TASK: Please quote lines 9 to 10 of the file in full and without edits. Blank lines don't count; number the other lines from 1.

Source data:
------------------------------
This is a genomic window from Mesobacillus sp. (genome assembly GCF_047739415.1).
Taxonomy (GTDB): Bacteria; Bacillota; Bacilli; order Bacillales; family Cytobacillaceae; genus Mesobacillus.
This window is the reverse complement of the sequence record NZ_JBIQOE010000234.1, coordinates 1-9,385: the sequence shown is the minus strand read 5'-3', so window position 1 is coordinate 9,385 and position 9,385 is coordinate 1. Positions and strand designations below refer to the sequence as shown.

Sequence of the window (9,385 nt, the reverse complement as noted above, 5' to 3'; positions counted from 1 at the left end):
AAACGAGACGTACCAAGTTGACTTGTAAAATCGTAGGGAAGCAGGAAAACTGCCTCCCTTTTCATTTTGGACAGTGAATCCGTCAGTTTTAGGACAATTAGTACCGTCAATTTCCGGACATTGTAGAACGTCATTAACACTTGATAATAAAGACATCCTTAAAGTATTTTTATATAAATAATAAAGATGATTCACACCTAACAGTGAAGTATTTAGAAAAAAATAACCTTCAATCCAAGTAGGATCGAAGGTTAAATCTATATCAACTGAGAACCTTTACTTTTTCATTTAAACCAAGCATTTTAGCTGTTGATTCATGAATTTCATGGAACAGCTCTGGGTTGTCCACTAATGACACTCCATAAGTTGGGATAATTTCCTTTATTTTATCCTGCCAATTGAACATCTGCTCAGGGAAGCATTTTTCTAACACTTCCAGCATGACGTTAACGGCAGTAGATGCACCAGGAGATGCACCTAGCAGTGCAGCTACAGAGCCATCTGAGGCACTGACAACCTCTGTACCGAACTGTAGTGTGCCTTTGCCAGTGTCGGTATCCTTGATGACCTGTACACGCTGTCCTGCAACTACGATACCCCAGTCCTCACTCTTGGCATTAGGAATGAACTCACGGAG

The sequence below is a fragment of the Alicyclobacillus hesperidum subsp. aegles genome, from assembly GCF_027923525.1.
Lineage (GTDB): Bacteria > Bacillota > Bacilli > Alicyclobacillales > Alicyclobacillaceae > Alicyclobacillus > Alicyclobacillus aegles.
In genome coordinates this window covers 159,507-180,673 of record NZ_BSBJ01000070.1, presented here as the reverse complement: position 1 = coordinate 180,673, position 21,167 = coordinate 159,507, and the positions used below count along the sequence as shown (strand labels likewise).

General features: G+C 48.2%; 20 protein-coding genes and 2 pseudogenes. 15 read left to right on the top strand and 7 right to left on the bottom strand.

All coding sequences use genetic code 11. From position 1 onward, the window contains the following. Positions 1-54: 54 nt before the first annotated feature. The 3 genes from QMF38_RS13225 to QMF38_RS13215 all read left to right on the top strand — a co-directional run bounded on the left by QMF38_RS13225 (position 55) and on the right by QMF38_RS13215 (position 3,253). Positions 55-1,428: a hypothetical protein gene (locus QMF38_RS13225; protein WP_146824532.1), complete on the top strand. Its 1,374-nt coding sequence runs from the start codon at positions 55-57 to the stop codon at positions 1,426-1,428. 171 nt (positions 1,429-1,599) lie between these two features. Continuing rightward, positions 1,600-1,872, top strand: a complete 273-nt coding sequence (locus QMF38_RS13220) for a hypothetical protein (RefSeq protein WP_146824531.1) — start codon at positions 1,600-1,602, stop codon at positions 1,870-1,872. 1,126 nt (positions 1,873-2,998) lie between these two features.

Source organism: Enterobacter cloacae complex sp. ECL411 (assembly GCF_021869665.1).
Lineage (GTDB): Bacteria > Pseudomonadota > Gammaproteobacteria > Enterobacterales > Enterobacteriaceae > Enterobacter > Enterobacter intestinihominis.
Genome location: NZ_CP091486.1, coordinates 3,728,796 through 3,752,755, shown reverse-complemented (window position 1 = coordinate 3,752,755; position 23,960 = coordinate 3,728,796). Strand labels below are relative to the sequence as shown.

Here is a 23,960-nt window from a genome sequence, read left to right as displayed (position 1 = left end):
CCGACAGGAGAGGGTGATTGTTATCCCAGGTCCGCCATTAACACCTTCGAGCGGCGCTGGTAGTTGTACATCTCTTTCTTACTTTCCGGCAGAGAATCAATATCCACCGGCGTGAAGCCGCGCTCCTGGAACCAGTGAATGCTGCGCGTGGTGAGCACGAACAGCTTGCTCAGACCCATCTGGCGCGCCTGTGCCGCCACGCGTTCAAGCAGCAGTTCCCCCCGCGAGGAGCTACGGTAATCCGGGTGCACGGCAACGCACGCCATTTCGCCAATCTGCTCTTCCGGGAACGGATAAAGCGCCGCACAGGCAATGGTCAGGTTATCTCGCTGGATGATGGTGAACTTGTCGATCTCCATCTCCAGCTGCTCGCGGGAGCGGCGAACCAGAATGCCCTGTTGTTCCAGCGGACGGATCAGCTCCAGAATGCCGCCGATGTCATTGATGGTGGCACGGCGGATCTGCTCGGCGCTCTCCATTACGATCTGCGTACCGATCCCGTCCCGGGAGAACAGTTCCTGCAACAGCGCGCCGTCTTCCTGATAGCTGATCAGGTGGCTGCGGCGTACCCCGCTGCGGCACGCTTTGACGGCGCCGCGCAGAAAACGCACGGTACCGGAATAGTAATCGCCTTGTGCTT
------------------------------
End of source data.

General features: G+C 48.2%; 20 protein-coding genes and 2 pseudogenes. 15 read left to right on the top strand and 7 right to left on the bottom strand.

All coding sequences use genetic code 11. From position 1 onward, the window contains the following. Positions 1-54: 54 nt before the first annotated feature. The 3 genes from QMF38_RS13225 to QMF38_RS13215 all read left to right on the top strand — a co-directional run bounded on the left by QMF38_RS13225 (position 55) and on the right by QMF38_RS13215 (position 3,253). Positions 55-1,428: a hypothetical protein gene (locus QMF38_RS13225; protein WP_146824532.1), complete on the top strand. Its 1,374-nt coding sequence runs from the start codon at positions 55-57 to the stop codon at positions 1,426-1,428. 171 nt (positions 1,429-1,599) lie between these two features. Continuing rightward, positions 1,600-1,872, top strand: a complete 273-nt coding sequence (locus QMF38_RS13220) for a hypothetical protein (RefSeq protein WP_146824531.1) — start codon at positions 1,600-1,602, stop codon at positions 1,870-1,872. 1,126 nt (positions 1,873-2,998) lie between these two features.